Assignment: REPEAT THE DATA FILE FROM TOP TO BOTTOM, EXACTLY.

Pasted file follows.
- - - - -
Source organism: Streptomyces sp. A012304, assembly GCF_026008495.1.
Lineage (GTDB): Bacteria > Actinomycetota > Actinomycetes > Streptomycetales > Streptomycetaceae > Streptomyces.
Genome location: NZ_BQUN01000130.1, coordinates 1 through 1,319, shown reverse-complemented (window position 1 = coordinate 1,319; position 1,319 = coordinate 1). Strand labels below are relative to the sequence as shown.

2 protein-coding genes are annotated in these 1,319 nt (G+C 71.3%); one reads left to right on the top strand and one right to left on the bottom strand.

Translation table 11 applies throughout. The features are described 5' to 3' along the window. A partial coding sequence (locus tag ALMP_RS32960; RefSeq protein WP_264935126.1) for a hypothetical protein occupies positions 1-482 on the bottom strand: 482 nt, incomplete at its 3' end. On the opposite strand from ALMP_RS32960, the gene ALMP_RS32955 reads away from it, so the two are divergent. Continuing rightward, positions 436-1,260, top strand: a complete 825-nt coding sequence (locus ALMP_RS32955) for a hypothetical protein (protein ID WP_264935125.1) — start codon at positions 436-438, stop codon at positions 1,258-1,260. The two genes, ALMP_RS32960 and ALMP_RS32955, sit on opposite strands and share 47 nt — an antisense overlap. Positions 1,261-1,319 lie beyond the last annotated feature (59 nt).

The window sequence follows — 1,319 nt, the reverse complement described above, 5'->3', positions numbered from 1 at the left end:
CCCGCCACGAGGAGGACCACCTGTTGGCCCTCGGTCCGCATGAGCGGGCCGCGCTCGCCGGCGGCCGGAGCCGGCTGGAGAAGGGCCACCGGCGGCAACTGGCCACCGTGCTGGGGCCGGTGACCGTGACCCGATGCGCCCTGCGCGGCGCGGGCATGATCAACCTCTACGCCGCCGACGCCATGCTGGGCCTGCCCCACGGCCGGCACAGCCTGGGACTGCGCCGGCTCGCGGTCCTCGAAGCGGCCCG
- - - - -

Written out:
Source organism: Streptomyces sp. A012304, assembly GCF_026008495.1.
Lineage (GTDB): Bacteria > Actinomycetota > Actinomycetes > Streptomycetales > Streptomycetaceae > Streptomyces.
Genome location: NZ_BQUN01000130.1, coordinates 1 through 1,319, shown reverse-complemented (window position 1 = coordinate 1,319; position 1,319 = coordinate 1). Strand labels below are relative to the sequence as shown.

2 protein-coding genes are annotated in these 1,319 nt (G+C 71.3%); one reads left to right on the top strand and one right to left on the bottom strand.

Translation table 11 applies throughout. The features are described 5' to 3' along the window. A partial coding sequence (locus tag ALMP_RS32960; RefSeq protein WP_264935126.1) for a hypothetical protein occupies positions 1-482 on the bottom strand: 482 nt, incomplete at its 3' end. On the opposite strand from ALMP_RS32960, the gene ALMP_RS32955 reads away from it, so the two are divergent. Continuing rightward, positions 436-1,260, top strand: a complete 825-nt coding sequence (locus ALMP_RS32955) for a hypothetical protein (protein ID WP_264935125.1) — start codon at positions 436-438, stop codon at positions 1,258-1,260. The two genes, ALMP_RS32960 and ALMP_RS32955, sit on opposite strands and share 47 nt — an antisense overlap. Positions 1,261-1,319 lie beyond the last annotated feature (59 nt).

The window sequence follows — 1,319 nt, the reverse complement described above, 5'->3', positions numbered from 1 at the left end:
CCCGCCACGAGGAGGACCACCTGTTGGCCCTCGGTCCGCATGAGCGGGCCGCGCTCGCCGGCGGCCGGAGCCGGCTGGAGAAGGGCCACCGGCGGCAACTGGCCACCGTGCTGGGGCCGGTGACCGTGACCCGATGCGCCCTGCGCGGCGCGGGCATGATCAACCTCTACGCCGCCGACGCCATGCTGGGCCTGCCCCACGGCCGGCACAGCCTGGGACTGCGCCGGCTCGCGGTCCTCGAAGCGGCCCG